Startups Sell Their Own Stock to Raise Money, But You Can’t Buy It


If you wanted to buy stock in Apple ($AAPL), Google ($GOOGL), or Amazon ($AMZN) right now, you simply need to get in touch with your broker or brokerage and give them money. Within seconds, you’ll become the proud owner of shares in your company of choice.

If you wanted to purchase shares of newer companies like Grubhub, Slack, and Uber, you can’t. These are privately owned startups that don’t trade on any stock exchange. They might make money like most publicly traded businesses, but they’re still young companies who haven’t taken the big leap into going public.

That doesn’t mean these companies don’t sell shares of their stock. In fact, selling small percentages of their company is often the only way they’re able to exist in the first place. Whereas anyone can invest in a publicly traded company, only specialized and often wealthy investors can buy into a startup.

If this sounds a tad confusing to you, don’t fret. Understanding the intricate and confounding world of startup investments and venture capital is easier than ever thanks to a video from the folks at Wall Street Survivor. Once you watch it and learn the ins and outs of the industry, you might aspire to become a startup investor yourself!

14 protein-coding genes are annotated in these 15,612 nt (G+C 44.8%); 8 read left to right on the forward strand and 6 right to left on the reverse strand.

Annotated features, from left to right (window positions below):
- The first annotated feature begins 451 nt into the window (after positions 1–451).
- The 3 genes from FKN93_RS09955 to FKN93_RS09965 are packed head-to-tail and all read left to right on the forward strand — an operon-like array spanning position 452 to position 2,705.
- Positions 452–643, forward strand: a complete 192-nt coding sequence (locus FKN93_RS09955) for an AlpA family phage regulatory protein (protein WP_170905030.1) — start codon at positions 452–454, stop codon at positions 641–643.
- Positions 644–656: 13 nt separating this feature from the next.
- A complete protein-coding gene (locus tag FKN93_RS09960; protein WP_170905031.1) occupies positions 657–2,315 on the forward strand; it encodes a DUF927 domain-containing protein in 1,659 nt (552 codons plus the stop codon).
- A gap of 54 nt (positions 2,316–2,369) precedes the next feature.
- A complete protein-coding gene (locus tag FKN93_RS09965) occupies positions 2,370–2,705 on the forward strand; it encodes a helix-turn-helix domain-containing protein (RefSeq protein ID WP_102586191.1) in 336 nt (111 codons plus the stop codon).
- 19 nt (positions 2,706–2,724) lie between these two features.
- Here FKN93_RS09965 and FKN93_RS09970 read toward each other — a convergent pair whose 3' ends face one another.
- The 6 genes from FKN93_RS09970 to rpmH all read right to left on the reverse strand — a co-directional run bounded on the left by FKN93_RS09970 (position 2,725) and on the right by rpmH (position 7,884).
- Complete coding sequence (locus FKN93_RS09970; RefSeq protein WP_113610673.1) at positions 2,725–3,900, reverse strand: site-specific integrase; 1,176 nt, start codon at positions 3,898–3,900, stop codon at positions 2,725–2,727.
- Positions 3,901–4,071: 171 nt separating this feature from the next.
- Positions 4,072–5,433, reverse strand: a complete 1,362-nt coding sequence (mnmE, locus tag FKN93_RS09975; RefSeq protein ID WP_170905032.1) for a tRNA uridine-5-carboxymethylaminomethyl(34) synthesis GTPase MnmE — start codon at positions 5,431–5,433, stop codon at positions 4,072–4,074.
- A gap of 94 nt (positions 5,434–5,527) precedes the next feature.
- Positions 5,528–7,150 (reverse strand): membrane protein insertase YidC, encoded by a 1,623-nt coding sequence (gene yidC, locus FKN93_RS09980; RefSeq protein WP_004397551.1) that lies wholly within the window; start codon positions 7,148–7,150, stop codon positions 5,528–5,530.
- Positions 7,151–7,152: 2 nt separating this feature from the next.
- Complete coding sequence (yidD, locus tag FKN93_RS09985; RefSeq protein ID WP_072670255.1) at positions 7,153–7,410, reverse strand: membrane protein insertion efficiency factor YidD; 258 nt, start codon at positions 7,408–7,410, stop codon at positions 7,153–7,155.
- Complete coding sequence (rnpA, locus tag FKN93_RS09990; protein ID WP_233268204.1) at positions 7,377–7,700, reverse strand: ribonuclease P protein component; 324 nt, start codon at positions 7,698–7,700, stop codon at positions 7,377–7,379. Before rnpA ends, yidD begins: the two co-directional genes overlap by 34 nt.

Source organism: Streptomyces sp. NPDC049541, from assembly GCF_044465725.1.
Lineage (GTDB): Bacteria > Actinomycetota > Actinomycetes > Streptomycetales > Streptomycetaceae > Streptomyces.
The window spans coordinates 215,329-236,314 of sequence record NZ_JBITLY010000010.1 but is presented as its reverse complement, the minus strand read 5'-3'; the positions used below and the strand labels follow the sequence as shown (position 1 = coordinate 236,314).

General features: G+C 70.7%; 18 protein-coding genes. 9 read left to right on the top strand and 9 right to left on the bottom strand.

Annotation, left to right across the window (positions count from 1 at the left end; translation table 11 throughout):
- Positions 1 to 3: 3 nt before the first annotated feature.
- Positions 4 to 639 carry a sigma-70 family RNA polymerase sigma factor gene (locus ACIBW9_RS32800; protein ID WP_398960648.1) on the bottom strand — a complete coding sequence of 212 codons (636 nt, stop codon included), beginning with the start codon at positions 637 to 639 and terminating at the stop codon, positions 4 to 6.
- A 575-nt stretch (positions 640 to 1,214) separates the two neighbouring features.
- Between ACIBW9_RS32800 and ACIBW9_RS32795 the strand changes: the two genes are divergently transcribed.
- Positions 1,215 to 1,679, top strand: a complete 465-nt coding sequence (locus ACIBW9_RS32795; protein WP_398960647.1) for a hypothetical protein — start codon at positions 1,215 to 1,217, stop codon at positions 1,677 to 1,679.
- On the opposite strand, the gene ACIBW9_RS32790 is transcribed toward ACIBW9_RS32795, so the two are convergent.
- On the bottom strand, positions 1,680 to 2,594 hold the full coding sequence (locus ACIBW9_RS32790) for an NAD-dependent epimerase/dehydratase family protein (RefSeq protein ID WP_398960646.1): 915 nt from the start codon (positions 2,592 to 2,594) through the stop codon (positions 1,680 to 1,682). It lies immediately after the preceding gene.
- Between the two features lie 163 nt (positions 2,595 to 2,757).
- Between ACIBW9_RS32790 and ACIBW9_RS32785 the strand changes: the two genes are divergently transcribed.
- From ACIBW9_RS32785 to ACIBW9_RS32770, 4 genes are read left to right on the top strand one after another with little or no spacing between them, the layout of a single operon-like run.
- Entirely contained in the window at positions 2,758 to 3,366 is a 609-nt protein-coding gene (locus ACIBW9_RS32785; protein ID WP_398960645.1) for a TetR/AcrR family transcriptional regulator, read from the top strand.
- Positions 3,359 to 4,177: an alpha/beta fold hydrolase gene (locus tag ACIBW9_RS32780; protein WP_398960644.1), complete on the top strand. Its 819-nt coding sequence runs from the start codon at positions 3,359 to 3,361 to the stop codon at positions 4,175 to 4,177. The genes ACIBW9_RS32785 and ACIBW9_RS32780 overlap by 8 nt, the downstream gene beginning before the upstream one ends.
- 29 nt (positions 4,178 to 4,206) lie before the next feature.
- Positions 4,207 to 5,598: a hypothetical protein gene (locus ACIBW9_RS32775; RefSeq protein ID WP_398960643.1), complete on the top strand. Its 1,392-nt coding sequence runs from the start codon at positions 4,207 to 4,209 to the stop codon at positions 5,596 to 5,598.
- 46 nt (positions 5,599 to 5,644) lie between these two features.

Why do venture capitalists take a chance on startups? If the startup takes off, their original investment will become worth significantly more in the end, especially if that company becomes publicly traded on the stock market. For instance, a private school that originally invested $15,000 into Snapchat made tens of millions when Snap Inc. recently went public. Not all startups are successful, though. In fact, many of them fail, and the original million-dollar investments are eventually worth nothing. Taking a chance to make millions or billions, however, is well worth the risk.


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